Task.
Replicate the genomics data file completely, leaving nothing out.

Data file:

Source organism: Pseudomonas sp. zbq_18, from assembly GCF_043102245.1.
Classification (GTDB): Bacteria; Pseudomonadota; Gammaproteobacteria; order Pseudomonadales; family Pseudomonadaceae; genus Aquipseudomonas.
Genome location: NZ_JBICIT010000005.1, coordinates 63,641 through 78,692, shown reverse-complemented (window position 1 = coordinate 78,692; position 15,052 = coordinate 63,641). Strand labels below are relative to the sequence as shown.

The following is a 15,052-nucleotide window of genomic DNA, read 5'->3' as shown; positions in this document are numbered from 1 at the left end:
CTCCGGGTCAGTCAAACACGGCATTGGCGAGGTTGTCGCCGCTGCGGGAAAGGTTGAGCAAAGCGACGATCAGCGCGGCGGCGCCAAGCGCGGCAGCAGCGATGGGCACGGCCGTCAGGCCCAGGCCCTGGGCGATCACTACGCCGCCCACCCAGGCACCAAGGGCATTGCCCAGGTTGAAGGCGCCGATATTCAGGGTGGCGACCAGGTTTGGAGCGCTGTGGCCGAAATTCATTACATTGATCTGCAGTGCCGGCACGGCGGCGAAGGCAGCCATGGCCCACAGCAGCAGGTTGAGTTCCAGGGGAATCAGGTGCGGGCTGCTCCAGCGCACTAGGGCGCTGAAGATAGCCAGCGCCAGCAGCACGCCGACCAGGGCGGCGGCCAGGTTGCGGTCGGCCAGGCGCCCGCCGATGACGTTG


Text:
Source organism: Pseudomonas sp. zbq_18, from assembly GCF_043102245.1.
Classification (GTDB): Bacteria; Pseudomonadota; Gammaproteobacteria; order Pseudomonadales; family Pseudomonadaceae; genus Aquipseudomonas.
Genome location: NZ_JBICIT010000005.1, coordinates 63,641 through 78,692, shown reverse-complemented (window position 1 = coordinate 78,692; position 15,052 = coordinate 63,641). Strand labels below are relative to the sequence as shown.

The following is a 15,052-nucleotide window of genomic DNA, read 5'->3' as shown; positions in this document are numbered from 1 at the left end:
CTCCGGGTCAGTCAAACACGGCATTGGCGAGGTTGTCGCCGCTGCGGGAAAGGTTGAGCAAAGCGACGATCAGCGCGGCGGCGCCAAGCGCGGCAGCAGCGATGGGCACGGCCGTCAGGCCCAGGCCCTGGGCGATCACTACGCCGCCCACCCAGGCACCAAGGGCATTGCCCAGGTTGAAGGCGCCGATATTCAGGGTGGCGACCAGGTTTGGAGCGCTGTGGCCGAAATTCATTACATTGATCTGCAGTGCCGGCACGGCGGCGAAGGCAGCCATGGCCCACAGCAGCAGGTTGAGTTCCAGGGGAATCAGGTGCGGGCTGCTCCAGCGCACTAGGGCGCTGAAGATAGCCAGCGCCAGCAGCACGCCGACCAGGGCGGCGGCCAGGTTGCGGTCGGCCAGGCGCCCGCCGATGACGTTG